The median testing time at 7 days was 6 days (interquartile range, 6–8) and at 3 months was 97 days (interquartile range, 89–106). Data were available for POCD at day 7 for the THJR surgery and CABG surgery patients (for day 7, n = 162 and 281, respectively).The incidence of POCD was 17% for the THJR surgery patients and 43% for the CABG surgery patients (Table 3) (adjusted odds ratio = 0.2, 95% confidence interval [CI]: 0.1, 0.4; P < 0.01). The proportion of controls that deteriorated at this time compared with baseline (qualifying for classification of POCD) was 2 of 34 (6%), which was significantly lower than both patient groups.
At 3 months, the incidence of POCD over all groups combined (n = 636) was 17% as detailed in Table 3. Two control subjects were not tested at this time, one because of overseas travel and one was on vacation. Within the study groups, 3-month testing was not recorded for 1 patient in the CA group (patient was unwell), and 7 patients in the THJR group (2 on vacation, 3 unwell, 2 missed for logistic reasons). There were no significant differences between any of the patient groups (adjusted odds ratio = 1.21, 95% CI: 0.94, 1.55; P = 0.13). The mean (95% CI) for the difference in proportions of POCD among groups was 0.00 (−0.07, 0.07) (P = 0.91) for CABG versus THJR; −0.05 (−0.12, 0.03) (P = 0.21) for CABG versus CA; and −0.05 (−0.13, 0.03) (P = 0.24) for THJR versus CA (Table 4). The incidence of POCD was significantly higher in all groups compared with the incidence in controls (χ2 = 6.698, P = 0.01). Of the 32 control subjects tested at 3 months, none qualified for classification of POCD (Table 3).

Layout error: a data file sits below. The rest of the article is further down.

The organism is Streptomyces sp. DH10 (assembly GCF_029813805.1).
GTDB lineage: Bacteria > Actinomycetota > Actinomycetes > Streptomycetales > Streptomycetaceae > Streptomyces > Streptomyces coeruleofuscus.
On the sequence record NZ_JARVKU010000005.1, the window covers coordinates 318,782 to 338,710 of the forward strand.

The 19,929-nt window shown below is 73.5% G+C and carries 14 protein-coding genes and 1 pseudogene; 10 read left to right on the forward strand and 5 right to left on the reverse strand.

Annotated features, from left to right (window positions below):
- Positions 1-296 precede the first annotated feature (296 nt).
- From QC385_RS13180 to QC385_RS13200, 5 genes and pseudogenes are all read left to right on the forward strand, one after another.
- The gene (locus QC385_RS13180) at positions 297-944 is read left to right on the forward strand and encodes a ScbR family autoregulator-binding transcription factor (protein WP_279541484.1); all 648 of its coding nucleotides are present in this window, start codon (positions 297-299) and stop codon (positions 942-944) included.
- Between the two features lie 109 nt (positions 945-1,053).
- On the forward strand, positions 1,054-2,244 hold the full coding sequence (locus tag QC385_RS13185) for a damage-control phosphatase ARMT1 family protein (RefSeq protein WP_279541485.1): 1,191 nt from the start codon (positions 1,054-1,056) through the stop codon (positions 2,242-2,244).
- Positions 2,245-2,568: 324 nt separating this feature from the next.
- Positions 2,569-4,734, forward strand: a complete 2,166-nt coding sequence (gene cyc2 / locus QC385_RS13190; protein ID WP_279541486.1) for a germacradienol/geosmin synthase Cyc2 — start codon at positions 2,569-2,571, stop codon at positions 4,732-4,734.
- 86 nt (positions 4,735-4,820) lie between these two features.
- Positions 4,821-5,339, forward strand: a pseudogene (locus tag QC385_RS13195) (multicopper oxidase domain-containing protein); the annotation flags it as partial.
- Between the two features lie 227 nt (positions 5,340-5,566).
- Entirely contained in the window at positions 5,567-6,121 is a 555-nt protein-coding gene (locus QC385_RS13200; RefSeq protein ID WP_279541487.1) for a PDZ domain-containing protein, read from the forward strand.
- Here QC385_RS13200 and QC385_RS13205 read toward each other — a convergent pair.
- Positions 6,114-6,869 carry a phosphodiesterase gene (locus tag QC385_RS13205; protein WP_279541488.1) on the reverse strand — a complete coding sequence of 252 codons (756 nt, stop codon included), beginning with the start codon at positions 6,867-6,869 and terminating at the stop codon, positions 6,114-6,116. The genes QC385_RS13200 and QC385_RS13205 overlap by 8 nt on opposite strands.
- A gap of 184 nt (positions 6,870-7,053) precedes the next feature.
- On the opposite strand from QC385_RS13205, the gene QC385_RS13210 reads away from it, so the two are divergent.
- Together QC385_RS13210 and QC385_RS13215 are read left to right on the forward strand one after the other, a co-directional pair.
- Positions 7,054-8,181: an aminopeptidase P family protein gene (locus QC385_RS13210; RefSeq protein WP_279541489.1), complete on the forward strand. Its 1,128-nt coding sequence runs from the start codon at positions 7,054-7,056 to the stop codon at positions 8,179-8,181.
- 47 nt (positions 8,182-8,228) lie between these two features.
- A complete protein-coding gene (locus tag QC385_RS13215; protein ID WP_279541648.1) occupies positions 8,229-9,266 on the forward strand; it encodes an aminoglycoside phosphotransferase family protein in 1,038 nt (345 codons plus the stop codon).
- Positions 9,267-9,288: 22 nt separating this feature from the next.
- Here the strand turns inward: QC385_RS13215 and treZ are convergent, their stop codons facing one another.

When comparing POCD outcomes for impairment (i.e., z score less than −1.96 below controls for that test) on individual tests (Table 5), the highest frequencies were Grooved Pegboard Nondominant Test and CERAD fluency test. This demonstrates that deficits occurred across the range of tests and that attribution of POCD was therefore the result of those patients exhibiting deficits in multiple tests.
The combined patient data at 7 days and at 3 months were analyzed by univariable and multivariable analysis to identify associations among surgery/anesthetic type (procedure group: CA, THJR surgery, and CABG surgery), patient factors, and POCD (Table 6). All demographic variables (Table 1) and medical risk factors were included in the univariable analysis, including education level (estimated IQ based on the NART includes level of education). Previous stroke was an exclusion for all studies. At 7 days, a number of factors were identified as associated on univariable analysis, but only age and procedure group (THJR surgery or CABG surgery) remained significant on multivariable analysis. At 3 months, although the procedure group (CA, THJR surgery, or CABG surgery) was not significantly associated in the univariable analysis, it was included in the multivariable analysis because it was the primary outcome of the study. Increasing age was the only significant predictor for POCD using multivariable analysis at 3 months. Hosmer-Lemeshow goodness-of-fit statistics are shown in Table 6, and reveal that the logistic regression multivariable models implemented are a reasonable fit to the data. Graphs of regression residuals are shown in Appendix C (see Supplemental Digital Content 3, http://links.lww.com/AA/A256).